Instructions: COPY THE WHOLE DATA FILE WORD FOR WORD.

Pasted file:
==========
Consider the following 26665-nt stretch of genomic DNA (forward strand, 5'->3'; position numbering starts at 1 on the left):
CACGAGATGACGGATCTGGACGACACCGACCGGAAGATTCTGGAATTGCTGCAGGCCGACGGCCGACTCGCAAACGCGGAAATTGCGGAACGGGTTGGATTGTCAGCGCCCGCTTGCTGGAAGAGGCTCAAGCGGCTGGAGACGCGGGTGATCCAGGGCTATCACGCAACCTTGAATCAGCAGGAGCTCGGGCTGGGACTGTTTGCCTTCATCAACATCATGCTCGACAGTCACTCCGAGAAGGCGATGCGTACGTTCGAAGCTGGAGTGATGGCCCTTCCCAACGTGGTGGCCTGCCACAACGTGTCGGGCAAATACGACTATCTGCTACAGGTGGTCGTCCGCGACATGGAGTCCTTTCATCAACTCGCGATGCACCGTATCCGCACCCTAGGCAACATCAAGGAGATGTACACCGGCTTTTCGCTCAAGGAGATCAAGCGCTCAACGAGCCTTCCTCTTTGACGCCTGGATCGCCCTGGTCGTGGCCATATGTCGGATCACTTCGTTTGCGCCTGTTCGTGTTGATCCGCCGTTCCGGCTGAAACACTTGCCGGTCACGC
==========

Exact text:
Consider the following 26665-nt stretch of genomic DNA (forward strand, 5'->3'; position numbering starts at 1 on the left):
CACGAGATGACGGATCTGGACGACACCGACCGGAAGATTCTGGAATTGCTGCAGGCCGACGGCCGACTCGCAAACGCGGAAATTGCGGAACGGGTTGGATTGTCAGCGCCCGCTTGCTGGAAGAGGCTCAAGCGGCTGGAGACGCGGGTGATCCAGGGCTATCACGCAACCTTGAATCAGCAGGAGCTCGGGCTGGGACTGTTTGCCTTCATCAACATCATGCTCGACAGTCACTCCGAGAAGGCGATGCGTACGTTCGAAGCTGGAGTGATGGCCCTTCCCAACGTGGTGGCCTGCCACAACGTGTCGGGCAAATACGACTATCTGCTACAGGTGGTCGTCCGCGACATGGAGTCCTTTCATCAACTCGCGATGCACCGTATCCGCACCCTAGGCAACATCAAGGAGATGTACACCGGCTTTTCGCTCAAGGAGATCAAGCGCTCAACGAGCCTTCCTCTTTGACGCCTGGATCGCCCTGGTCGTGGCCATATGTCGGATCACTTCGTTTGCGCCTGTTCGTGTTGATCCGCCGTTCCGGCTGAAACACTTGCCGGTCACGC